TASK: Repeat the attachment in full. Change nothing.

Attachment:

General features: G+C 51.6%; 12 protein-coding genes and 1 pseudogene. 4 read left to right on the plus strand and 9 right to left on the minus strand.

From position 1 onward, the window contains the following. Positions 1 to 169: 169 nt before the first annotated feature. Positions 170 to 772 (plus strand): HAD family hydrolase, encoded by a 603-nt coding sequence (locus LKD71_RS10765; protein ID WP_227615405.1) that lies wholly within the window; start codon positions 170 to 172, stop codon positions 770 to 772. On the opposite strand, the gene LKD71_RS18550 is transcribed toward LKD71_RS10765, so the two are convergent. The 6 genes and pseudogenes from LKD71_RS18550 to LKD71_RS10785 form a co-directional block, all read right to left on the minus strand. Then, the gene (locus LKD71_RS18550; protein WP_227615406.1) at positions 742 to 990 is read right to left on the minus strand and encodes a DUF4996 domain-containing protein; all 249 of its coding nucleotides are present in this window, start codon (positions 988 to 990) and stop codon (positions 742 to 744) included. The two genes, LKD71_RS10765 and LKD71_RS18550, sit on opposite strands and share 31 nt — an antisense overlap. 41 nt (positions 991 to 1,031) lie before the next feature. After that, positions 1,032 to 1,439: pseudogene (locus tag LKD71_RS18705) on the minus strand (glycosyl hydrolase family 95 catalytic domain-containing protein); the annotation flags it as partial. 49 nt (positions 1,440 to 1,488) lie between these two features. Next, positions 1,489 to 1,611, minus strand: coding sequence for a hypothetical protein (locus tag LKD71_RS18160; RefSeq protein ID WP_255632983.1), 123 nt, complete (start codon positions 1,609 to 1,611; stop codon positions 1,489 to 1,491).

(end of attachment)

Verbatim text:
General features: G+C 51.6%; 12 protein-coding genes and 1 pseudogene. 4 read left to right on the plus strand and 9 right to left on the minus strand.

From position 1 onward, the window contains the following. Positions 1 to 169: 169 nt before the first annotated feature. Positions 170 to 772 (plus strand): HAD family hydrolase, encoded by a 603-nt coding sequence (locus LKD71_RS10765; protein ID WP_227615405.1) that lies wholly within the window; start codon positions 170 to 172, stop codon positions 770 to 772. On the opposite strand, the gene LKD71_RS18550 is transcribed toward LKD71_RS10765, so the two are convergent. The 6 genes and pseudogenes from LKD71_RS18550 to LKD71_RS10785 form a co-directional block, all read right to left on the minus strand. Then, the gene (locus LKD71_RS18550; protein WP_227615406.1) at positions 742 to 990 is read right to left on the minus strand and encodes a DUF4996 domain-containing protein; all 249 of its coding nucleotides are present in this window, start codon (positions 988 to 990) and stop codon (positions 742 to 744) included. The two genes, LKD71_RS10765 and LKD71_RS18550, sit on opposite strands and share 31 nt — an antisense overlap. 41 nt (positions 991 to 1,031) lie before the next feature. After that, positions 1,032 to 1,439: pseudogene (locus tag LKD71_RS18705) on the minus strand (glycosyl hydrolase family 95 catalytic domain-containing protein); the annotation flags it as partial. 49 nt (positions 1,440 to 1,488) lie between these two features. Next, positions 1,489 to 1,611, minus strand: coding sequence for a hypothetical protein (locus tag LKD71_RS18160; RefSeq protein ID WP_255632983.1), 123 nt, complete (start codon positions 1,609 to 1,611; stop codon positions 1,489 to 1,491).